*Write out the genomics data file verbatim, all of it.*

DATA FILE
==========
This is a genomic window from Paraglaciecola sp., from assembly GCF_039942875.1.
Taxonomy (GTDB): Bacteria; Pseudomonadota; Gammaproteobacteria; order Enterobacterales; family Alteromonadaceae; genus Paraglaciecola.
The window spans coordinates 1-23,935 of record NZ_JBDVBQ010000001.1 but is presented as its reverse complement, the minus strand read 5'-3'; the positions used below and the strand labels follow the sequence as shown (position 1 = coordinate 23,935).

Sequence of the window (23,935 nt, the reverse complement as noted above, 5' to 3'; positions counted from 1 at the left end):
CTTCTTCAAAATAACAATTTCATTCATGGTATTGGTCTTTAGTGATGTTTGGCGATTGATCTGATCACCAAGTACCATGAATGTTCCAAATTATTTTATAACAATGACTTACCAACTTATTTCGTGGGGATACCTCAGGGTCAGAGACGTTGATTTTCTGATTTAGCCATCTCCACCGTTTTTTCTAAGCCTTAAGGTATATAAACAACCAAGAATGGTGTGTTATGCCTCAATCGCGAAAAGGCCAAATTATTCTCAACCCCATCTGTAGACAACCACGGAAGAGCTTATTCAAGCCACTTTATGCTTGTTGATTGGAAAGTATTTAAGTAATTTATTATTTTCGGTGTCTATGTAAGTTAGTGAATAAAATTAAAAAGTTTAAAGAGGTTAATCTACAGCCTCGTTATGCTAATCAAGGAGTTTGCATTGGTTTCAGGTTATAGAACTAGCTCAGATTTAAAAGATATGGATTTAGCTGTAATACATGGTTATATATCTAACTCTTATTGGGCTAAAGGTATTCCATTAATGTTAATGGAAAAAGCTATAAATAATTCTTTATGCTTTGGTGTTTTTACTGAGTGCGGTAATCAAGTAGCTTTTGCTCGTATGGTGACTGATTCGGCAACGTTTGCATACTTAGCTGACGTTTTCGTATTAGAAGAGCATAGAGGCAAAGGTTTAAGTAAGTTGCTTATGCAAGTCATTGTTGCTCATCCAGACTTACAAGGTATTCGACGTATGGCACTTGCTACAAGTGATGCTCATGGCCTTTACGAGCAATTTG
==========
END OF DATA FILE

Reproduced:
This is a genomic window from Paraglaciecola sp., from assembly GCF_039942875.1.
Taxonomy (GTDB): Bacteria; Pseudomonadota; Gammaproteobacteria; order Enterobacterales; family Alteromonadaceae; genus Paraglaciecola.
The window spans coordinates 1-23,935 of record NZ_JBDVBQ010000001.1 but is presented as its reverse complement, the minus strand read 5'-3'; the positions used below and the strand labels follow the sequence as shown (position 1 = coordinate 23,935).

Sequence of the window (23,935 nt, the reverse complement as noted above, 5' to 3'; positions counted from 1 at the left end):
CTTCTTCAAAATAACAATTTCATTCATGGTATTGGTCTTTAGTGATGTTTGGCGATTGATCTGATCACCAAGTACCATGAATGTTCCAAATTATTTTATAACAATGACTTACCAACTTATTTCGTGGGGATACCTCAGGGTCAGAGACGTTGATTTTCTGATTTAGCCATCTCCACCGTTTTTTCTAAGCCTTAAGGTATATAAACAACCAAGAATGGTGTGTTATGCCTCAATCGCGAAAAGGCCAAATTATTCTCAACCCCATCTGTAGACAACCACGGAAGAGCTTATTCAAGCCACTTTATGCTTGTTGATTGGAAAGTATTTAAGTAATTTATTATTTTCGGTGTCTATGTAAGTTAGTGAATAAAATTAAAAAGTTTAAAGAGGTTAATCTACAGCCTCGTTATGCTAATCAAGGAGTTTGCATTGGTTTCAGGTTATAGAACTAGCTCAGATTTAAAAGATATGGATTTAGCTGTAATACATGGTTATATATCTAACTCTTATTGGGCTAAAGGTATTCCATTAATGTTAATGGAAAAAGCTATAAATAATTCTTTATGCTTTGGTGTTTTTACTGAGTGCGGTAATCAAGTAGCTTTTGCTCGTATGGTGACTGATTCGGCAACGTTTGCATACTTAGCTGACGTTTTCGTATTAGAAGAGCATAGAGGCAAAGGTTTAAGTAAGTTGCTTATGCAAGTCATTGTTGCTCATCCAGACTTACAAGGTATTCGACGTATGGCACTTGCTACAAGTGATGCTCATGGCCTTTACGAGCAATTTG